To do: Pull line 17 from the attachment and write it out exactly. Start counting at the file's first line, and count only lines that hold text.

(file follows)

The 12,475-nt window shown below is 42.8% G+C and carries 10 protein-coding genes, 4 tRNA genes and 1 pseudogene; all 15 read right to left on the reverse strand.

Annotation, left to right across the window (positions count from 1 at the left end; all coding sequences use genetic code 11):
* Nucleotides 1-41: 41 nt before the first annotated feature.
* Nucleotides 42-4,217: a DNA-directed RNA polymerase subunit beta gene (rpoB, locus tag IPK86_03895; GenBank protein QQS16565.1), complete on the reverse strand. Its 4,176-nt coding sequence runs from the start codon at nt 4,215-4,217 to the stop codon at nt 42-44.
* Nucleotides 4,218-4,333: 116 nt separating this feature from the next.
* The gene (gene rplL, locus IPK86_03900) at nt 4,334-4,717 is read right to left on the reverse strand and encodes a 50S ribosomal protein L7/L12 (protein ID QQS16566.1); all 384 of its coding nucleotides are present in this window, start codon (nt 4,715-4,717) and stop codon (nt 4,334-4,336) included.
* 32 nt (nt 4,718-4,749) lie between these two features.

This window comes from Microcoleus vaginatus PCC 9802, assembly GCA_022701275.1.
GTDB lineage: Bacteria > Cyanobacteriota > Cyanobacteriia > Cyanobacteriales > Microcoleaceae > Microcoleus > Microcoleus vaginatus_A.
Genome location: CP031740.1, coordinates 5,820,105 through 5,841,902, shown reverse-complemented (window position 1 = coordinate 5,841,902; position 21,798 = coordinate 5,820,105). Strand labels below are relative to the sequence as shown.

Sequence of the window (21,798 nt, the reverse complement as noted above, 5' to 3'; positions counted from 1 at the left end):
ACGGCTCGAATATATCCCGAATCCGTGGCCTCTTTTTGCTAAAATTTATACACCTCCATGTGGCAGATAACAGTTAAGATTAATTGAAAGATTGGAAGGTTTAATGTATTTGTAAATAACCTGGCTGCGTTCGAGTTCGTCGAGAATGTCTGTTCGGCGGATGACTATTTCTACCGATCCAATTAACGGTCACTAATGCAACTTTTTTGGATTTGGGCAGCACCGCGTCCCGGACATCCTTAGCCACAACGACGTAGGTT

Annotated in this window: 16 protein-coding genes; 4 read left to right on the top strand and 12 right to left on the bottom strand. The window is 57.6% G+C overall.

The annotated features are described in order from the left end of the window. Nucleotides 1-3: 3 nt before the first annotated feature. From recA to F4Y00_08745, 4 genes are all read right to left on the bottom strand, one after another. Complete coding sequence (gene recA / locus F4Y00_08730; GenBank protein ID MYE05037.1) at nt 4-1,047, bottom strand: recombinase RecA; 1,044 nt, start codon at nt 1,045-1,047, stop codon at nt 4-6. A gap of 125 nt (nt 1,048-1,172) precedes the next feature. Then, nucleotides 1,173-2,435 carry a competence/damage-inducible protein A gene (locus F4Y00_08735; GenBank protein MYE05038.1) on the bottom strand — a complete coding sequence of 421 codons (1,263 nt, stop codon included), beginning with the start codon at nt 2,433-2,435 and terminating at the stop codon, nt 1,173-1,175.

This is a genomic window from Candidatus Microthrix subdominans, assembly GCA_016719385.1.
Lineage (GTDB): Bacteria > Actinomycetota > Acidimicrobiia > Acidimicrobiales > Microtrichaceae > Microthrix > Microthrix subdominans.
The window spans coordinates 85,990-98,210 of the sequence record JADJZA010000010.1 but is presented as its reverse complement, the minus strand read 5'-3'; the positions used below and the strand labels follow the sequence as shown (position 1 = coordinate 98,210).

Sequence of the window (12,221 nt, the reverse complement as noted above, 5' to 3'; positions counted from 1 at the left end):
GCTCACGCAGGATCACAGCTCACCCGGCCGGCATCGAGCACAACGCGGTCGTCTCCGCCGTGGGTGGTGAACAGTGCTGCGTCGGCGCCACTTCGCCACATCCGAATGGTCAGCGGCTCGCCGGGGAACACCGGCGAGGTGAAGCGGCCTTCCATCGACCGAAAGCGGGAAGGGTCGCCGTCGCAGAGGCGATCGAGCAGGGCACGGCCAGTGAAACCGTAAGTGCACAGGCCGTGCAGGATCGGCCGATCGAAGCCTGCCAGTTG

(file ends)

The window spans coordinates 85,990-98,210 of the sequence record JADJZA010000010.1 but is presented as its reverse complement, the minus strand read 5'-3'; the positions used below and the strand labels follow the sequence as shown (position 1 = coordinate 98,210).